A friend of mine, let’s call her Amy, is the proud owner of two wonderful, affectionate cats. Amy is a cat-expert. She works in animal welfare and has fostered over a 100 felines. But despite her knowledge of cat behaviour, she just cannot get her cats to like each other. Amy is very pragmatic about their mutual dislike and keeps them in separate rooms. Both cats are comfortable and happy, but how can she make her cats like each other?
Separating the cats is one way to do it. Most cat owners, however, would prefer a more harmonious solution. But what if our cats don’t feel the same way as we do? How can we tell? More importantly, can we fix this?
Most wild cats tend to be lone hunters. They are protective of their resources and very territorial. The house cat, while being a social animal, still retains her territorial instincts. We’re talking food, toys, napping areas, even people. When any of these resources come under attack, or what the cat perceives as an attack, she gets defensive.
As cat owners, it’s easier for us to notice the more “overt” signs of antagonism between our cats—swatting, hissing, howling, and sizing each other up. But tune yourself to notice the subtler movements, because they are the ones that will tell you more.
For example, do your cats attend mealtime together or does one tend to hang back, allowing the other to eat first? During playtime, do both cats engage in play or does one tend to monopolize your attention more than the other? Other subtle signs of stress include reduced appetite, eliminating outside the litter box, shying away in the presence of the other cat, and vomiting—usually exhibited by cats at the lower end of the hierarchical order.
Plan A: The first step in ensuring your cats’ comfort is by providing enough resources to go around, thereby eliminating the need for competition.
- Place multiple feeding stations and litter boxes around
- the house.
- Provide both cats with adequate playtime. If your cats prefer to play separately, ensure they get individual playtime.
- Provide multiple cat trees and perches. The cat on the higher end of the totem pole is more likely to hog the loftiest spot. By providing more resting spots, you’ll help reduce the tension between them.
- Reward positive interactions of any kind between them—from acknowledging each other to initiating friendly play—by tossing treats and praising effusively. The more they associate positive experiences with each other, the less likely they’ll be to turn on each other.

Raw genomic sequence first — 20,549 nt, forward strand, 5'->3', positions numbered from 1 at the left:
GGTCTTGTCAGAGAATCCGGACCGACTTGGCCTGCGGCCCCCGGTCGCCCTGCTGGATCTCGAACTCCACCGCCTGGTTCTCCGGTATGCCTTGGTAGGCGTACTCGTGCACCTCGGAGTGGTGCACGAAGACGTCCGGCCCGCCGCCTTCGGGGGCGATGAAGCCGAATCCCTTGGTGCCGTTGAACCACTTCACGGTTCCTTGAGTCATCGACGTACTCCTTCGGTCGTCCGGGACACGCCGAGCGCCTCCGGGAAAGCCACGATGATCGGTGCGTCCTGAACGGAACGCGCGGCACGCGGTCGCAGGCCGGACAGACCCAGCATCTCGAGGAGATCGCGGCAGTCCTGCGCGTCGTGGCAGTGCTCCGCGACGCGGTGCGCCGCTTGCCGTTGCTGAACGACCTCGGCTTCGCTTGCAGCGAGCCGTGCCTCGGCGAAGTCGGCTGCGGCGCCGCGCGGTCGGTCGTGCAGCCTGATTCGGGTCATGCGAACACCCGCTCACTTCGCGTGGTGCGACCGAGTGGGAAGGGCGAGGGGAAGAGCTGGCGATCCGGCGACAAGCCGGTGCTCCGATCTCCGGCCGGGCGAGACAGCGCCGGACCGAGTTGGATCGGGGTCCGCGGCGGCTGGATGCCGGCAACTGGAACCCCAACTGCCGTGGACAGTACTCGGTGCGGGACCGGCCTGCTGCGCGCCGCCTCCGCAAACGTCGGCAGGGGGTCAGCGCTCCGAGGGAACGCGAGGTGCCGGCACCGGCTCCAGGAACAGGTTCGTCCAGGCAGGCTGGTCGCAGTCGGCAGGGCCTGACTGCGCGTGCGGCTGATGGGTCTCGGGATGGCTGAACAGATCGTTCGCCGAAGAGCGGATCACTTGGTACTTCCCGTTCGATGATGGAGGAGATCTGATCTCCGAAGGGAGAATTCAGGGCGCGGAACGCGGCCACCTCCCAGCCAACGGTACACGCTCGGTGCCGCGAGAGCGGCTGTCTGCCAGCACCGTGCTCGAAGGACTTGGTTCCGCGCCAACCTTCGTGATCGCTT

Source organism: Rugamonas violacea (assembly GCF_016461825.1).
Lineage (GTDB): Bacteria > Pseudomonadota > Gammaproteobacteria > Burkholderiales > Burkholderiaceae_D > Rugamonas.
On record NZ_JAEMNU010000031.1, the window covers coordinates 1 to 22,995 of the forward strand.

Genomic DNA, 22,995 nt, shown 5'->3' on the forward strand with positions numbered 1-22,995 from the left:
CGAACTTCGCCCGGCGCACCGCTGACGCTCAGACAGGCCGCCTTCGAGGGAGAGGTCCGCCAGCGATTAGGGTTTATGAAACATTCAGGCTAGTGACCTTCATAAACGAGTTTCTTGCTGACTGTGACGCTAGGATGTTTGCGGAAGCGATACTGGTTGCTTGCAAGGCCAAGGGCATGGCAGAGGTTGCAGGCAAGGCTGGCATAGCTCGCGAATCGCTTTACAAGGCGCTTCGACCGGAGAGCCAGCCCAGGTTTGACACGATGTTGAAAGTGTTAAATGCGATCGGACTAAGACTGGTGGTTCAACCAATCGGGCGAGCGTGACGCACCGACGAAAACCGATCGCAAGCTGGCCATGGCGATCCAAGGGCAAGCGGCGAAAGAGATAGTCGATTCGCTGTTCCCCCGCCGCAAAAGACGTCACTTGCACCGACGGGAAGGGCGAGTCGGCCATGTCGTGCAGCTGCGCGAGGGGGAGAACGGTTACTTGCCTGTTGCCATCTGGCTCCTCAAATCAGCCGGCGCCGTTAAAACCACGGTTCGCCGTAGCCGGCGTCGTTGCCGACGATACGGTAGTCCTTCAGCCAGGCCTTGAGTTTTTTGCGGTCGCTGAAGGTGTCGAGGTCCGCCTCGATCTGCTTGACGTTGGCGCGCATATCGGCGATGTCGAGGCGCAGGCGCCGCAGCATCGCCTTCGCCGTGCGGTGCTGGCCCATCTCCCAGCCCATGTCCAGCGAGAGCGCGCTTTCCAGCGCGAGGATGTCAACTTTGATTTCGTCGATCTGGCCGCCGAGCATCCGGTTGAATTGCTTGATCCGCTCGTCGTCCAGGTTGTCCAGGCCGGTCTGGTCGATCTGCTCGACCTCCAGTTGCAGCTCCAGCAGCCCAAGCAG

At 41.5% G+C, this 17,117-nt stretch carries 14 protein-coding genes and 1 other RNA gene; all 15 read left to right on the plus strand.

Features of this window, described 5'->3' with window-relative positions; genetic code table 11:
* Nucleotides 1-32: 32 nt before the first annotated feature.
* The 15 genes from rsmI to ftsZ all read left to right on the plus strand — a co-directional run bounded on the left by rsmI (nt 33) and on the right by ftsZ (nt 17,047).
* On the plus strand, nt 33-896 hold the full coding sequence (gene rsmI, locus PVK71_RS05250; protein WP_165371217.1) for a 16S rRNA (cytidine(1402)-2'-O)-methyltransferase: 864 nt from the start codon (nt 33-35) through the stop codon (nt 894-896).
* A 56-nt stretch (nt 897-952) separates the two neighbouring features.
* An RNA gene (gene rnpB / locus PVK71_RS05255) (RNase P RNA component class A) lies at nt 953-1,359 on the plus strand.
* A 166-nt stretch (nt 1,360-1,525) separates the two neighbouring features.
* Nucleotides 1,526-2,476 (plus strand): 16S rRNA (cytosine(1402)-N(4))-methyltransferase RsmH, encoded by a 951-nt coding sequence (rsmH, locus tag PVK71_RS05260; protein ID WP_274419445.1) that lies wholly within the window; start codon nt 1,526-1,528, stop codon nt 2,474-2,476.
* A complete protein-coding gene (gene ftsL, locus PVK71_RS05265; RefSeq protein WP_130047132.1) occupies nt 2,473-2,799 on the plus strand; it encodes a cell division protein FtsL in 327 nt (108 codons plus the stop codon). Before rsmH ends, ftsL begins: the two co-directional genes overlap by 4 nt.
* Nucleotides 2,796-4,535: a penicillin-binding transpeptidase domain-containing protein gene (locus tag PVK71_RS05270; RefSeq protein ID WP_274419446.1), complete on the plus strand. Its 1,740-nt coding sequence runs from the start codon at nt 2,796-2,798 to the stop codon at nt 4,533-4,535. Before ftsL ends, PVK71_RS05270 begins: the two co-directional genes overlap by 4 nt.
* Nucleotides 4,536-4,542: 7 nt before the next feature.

If your cats continue to be mortal enemies despite all the above efforts, don’t beat yourself up. Cats, just like people, have preferences about the company they keep. Before you throw in the towel, there is one more thing you could try to get your cats like each other, outside of engaging a professional animal behaviourist.
Plan B: Re-introduction
Time to see if your cats like each other! Put both cats in separate but adjacent rooms and provide them with their own bowls, litter boxes, cat trees, and private you-time. Start by feeding them with their bowls placed on either side of the door. The distance to the door will be determined by how reactive your cats are to each other. This distance can be reduced over time depending on their progress. By separating them in this manner, we want to give them their own space and help them associate each other with a positive activity, like eating.
Once this is achieved, open the door a notch during feeding time. Make sure to reward them with special treats if they display curiosity toward each other, or even if they ignore each other. Continue to open the door wider in small increments over the course of the re-introduction process until they’re able to eat in each other’s company in a relaxed manner. The final step would be to attempt interactive play sessions together. Always remain calm and alert during playtime and make sure to give both cats equal attention.
During the re-introduction process, it’s important for both cats to be familiar with each other’s scent, and for the scent to be distributed evenly around the house.
This can be done by conducting a room swap every couple days. You might need an extra set of hands to help you do this.
The re-introduction process can take a few days to a few weeks. It can be immensely successful or completely unsuccessful. It’s important for you to be prepared for both outcomes.
In the case of the latter outcome, you might need to consider separate living spaces for your cats going forward or find one of them a new home. This is a gut-wrenching decision, but remember that this will be far less stressful for you and your cats in the long-term. After all, nobody likes being forced to pick his or her companion. They must come to this decision on their own.